Sandy Hausman

WVTF/RADIO IQ Charlottesville Bureau Chief

Sandy Hausman joined our news team in 2008 after honing her radio skills in Chicago.  Since then, she's won several national awards for her reporting from the Society of Professional Journalists, the Society of Environmental Journalists, the Radio, Television and Digital News Association and the Public Radio News Directors' Association. 

Sandy has reported extensively on issues of concern to Virginians, traveling as far afield as Panama, Ecuador, Indonesia and Hong Kong for stories on how expansion of  the Panama Canal will effect the Port of Virginia, what Virginians are doing to protect the Galapagos Islands, why a Virginia-based company is destroying the rainforest and how Virginia wines are selling in Asia.

She is a graduate of Cornell University and holds a Masters degree in journalism from the University of Michigan. 

Medication is exempt from sales tax in Virginia, and one other category could be included in that group if the legislature approves.  Lawmakers are considering a bill to stop taxing feminine hygiene products.

Delegate Mark Keam of Vienna says a female staffer convinced him that the legislature needed to look at a new category of products that women of child-bearing age buy – tampons and sanitary napkins.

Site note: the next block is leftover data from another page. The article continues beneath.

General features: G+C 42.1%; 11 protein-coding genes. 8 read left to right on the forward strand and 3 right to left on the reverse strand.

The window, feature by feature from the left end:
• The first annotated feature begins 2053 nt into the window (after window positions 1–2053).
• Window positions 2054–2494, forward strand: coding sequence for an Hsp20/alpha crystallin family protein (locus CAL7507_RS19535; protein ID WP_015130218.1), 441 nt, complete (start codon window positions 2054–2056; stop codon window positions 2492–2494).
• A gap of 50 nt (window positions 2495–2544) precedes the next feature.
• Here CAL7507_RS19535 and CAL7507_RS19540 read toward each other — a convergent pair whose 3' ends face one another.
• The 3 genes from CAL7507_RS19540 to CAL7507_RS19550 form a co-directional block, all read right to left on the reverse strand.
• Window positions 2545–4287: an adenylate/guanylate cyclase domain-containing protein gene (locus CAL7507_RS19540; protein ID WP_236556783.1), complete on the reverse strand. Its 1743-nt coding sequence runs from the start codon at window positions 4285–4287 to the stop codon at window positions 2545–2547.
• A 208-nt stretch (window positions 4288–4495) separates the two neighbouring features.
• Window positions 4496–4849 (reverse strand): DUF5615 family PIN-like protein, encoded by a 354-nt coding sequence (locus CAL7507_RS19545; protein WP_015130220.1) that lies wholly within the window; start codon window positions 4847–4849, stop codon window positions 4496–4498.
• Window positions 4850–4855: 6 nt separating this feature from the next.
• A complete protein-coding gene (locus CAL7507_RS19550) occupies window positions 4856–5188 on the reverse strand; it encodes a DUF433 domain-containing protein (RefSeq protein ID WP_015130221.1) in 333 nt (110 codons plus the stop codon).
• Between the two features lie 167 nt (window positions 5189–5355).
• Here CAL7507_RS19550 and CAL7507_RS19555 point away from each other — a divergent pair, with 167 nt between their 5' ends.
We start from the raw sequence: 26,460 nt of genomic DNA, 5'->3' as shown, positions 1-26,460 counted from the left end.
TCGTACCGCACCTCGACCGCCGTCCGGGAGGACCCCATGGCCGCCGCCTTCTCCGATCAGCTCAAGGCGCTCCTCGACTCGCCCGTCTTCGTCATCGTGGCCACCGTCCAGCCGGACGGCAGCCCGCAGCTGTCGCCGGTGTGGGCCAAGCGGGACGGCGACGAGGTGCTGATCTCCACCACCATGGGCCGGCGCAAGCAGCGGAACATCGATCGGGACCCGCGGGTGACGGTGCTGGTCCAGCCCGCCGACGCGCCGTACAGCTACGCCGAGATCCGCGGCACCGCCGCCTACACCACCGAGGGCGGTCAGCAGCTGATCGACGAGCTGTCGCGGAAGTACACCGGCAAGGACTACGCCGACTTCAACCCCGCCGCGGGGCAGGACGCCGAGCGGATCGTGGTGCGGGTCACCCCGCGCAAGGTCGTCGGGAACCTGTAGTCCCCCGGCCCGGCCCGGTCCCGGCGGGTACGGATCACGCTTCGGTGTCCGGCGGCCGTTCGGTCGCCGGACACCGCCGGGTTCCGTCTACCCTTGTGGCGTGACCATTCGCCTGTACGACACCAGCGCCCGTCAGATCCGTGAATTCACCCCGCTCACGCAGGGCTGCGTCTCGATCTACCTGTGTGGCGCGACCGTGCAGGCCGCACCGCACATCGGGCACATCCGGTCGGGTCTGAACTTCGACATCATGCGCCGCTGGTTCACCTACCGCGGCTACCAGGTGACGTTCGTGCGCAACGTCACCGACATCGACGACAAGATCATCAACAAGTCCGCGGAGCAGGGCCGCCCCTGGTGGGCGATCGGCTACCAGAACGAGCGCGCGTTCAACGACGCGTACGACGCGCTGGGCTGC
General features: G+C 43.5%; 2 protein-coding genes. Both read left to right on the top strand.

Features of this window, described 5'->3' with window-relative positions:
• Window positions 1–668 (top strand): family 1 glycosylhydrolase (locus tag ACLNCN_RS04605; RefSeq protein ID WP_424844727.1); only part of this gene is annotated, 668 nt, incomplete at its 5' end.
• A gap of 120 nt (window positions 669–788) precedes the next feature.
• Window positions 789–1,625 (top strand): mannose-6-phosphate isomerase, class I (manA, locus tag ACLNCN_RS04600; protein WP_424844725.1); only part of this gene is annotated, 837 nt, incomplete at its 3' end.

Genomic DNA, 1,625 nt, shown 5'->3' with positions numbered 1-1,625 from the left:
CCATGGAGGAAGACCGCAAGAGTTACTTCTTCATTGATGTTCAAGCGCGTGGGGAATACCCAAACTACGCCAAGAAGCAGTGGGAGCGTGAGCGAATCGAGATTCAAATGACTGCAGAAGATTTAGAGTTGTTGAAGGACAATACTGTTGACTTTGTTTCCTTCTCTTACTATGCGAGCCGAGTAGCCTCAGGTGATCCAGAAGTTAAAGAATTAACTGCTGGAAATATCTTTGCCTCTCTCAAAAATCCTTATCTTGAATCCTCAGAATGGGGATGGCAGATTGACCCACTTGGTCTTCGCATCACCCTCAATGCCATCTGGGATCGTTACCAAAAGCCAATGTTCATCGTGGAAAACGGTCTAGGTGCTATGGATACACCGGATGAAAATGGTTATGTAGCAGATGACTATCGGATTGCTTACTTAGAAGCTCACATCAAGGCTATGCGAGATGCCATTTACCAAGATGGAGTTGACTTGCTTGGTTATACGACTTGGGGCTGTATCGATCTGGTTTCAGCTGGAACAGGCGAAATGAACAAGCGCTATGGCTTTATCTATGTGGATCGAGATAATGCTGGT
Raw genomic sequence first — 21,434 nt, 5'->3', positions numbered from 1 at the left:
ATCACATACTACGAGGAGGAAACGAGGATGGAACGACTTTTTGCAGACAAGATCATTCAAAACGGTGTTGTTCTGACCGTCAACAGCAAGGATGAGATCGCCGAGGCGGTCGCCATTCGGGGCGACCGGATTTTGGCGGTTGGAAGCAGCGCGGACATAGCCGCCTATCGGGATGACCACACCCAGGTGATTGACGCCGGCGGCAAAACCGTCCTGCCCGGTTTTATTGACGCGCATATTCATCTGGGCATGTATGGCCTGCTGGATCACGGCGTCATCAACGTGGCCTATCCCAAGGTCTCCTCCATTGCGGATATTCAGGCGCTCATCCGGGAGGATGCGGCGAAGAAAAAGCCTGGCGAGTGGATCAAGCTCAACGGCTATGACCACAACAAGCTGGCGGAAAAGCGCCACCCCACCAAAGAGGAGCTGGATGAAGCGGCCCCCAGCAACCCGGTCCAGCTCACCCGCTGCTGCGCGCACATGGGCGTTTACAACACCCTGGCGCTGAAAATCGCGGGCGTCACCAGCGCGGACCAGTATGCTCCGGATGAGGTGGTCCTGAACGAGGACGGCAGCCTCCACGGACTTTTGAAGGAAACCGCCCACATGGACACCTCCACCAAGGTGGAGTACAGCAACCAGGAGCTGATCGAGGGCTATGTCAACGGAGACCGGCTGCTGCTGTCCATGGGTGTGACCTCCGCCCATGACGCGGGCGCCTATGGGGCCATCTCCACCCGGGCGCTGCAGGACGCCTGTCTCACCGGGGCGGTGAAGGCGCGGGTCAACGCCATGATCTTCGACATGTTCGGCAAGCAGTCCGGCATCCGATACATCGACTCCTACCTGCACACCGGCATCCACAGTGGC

http://en.wikipedia.org/wiki/Computer_keyboard

California has approved a new set of laws to protect the privacy of data, and with half of all e-mails in this country passing through data centers in Virginia, this could be the next state to take action. The legislature is considering bills that would require police to get a search warrant if they want a look at your electronic files.

The law is clear about what police need to search your house or car.

Usually, a warrant is required. But what about electronic data? At the

Creative Commons, https://creativecommons.org/licenses/by/2.0/

Virginia’s Governor has proposed a series of changes to public education aimed at preparing students to join the workforce, but the state’s teachers may not like some of his ideas.  

Terry McAuliffe wants to set new requirements for high school grads, emphasize hands-on instruction, and offer industry credentials.  He thinks schools should be allowed to hire industry experts to teach on a temporary or part-time basis, but at the Virginia Education Association, which represents teachers, President Meg Gruber has doubts when it comes to science and math.

Every year, 250 million inner tubes from tires are tossed into landfills.  It’s an environmental problem, but it’s also a business opportunity. 

America’s highways are filled with trucks that ride on tires, and when those wheels of rubber must be replaced, their inner tubes often end up in the trash.  That seemed a shame to Angela Greene.

“I stumbled upon a backpack that I really liked.  It was made of inner tubes, and we just became very interested in inner tubes, because they’re very pretty.”  

University of Mary Washington

As Virginia considers allowing drilling for oil off its coast, scientists at the University of Mary Washington are doing basic research that could prove valuable in the event of a spill.  Sandy Hausman reports on what they hope to learn after two weeks of trolling for oil in the Gulf of Mexico.

For most people, an ocean cruise is vacation. 

For Charlie Sharpless, two weeks on the Gulf of Mexico was work.  

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